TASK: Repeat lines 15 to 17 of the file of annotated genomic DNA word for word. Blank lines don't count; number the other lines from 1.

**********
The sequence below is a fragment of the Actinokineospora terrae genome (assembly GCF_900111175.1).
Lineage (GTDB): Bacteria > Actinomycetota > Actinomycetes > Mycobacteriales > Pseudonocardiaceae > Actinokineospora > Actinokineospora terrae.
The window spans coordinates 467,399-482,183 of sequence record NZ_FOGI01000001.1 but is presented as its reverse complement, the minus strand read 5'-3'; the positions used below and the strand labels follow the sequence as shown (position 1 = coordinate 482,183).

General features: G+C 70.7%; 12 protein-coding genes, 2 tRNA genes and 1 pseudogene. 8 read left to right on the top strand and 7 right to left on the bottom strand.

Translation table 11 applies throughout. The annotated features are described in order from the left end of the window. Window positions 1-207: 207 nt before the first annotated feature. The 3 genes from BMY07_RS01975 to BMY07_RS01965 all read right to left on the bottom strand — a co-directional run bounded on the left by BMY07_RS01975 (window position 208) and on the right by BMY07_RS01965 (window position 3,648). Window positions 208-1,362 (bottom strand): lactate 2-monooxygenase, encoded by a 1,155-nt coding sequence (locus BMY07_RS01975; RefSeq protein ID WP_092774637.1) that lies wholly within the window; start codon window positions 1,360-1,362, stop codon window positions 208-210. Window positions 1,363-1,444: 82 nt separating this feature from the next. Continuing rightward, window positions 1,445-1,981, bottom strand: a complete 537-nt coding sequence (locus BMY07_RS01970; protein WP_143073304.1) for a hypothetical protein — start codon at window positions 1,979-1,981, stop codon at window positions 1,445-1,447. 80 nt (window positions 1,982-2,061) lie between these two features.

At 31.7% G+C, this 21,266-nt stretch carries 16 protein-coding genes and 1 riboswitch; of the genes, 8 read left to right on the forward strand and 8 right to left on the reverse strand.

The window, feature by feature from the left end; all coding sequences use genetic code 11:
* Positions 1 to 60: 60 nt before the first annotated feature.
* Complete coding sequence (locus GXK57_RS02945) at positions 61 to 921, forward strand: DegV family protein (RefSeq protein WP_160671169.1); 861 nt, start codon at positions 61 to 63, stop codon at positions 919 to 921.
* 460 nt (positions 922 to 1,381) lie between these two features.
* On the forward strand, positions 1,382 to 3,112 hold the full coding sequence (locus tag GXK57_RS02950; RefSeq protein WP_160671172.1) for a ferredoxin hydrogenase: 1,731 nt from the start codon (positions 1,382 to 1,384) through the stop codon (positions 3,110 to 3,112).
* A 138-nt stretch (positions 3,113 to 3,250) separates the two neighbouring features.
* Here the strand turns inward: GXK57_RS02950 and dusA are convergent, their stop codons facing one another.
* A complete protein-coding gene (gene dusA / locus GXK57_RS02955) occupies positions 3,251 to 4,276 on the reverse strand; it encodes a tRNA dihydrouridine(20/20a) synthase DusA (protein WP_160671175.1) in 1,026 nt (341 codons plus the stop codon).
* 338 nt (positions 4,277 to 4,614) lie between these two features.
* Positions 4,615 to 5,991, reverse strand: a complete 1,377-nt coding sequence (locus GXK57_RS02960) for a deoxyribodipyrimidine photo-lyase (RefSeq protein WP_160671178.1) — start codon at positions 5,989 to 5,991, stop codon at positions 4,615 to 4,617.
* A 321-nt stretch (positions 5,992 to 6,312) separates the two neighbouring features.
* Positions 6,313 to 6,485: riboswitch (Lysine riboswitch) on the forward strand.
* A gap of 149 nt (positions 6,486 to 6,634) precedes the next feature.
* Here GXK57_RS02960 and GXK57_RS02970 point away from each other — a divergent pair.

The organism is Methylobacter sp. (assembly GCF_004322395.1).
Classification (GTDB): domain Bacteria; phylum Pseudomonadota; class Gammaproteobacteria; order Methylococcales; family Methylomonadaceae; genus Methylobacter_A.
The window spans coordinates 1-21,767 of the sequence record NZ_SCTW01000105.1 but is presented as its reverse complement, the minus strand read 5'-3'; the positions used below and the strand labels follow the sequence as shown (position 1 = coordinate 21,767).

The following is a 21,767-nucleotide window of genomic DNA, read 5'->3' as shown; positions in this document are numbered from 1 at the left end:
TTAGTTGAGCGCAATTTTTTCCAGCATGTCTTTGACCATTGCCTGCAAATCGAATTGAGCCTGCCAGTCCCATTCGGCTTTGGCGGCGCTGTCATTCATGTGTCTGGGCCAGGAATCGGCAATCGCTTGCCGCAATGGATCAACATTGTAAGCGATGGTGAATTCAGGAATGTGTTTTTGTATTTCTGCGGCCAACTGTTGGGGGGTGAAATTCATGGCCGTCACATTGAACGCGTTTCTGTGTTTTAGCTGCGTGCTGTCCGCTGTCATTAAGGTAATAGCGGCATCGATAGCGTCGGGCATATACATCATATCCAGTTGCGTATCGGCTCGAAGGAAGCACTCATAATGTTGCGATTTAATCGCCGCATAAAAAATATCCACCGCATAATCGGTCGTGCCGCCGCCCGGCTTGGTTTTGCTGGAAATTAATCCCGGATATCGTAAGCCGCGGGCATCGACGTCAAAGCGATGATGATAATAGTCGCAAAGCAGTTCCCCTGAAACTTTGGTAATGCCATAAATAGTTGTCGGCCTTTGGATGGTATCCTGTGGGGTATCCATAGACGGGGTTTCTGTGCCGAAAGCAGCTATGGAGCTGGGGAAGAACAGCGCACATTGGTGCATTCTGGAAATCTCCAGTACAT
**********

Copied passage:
* 338 nt (positions 4,277 to 4,614) lie between these two features.
* Positions 4,615 to 5,991, reverse strand: a complete 1,377-nt coding sequence (locus GXK57_RS02960) for a deoxyribodipyrimidine photo-lyase (RefSeq protein WP_160671178.1) — start codon at positions 5,989 to 5,991, stop codon at positions 4,615 to 4,617.
* A 321-nt stretch (positions 5,992 to 6,312) separates the two neighbouring features.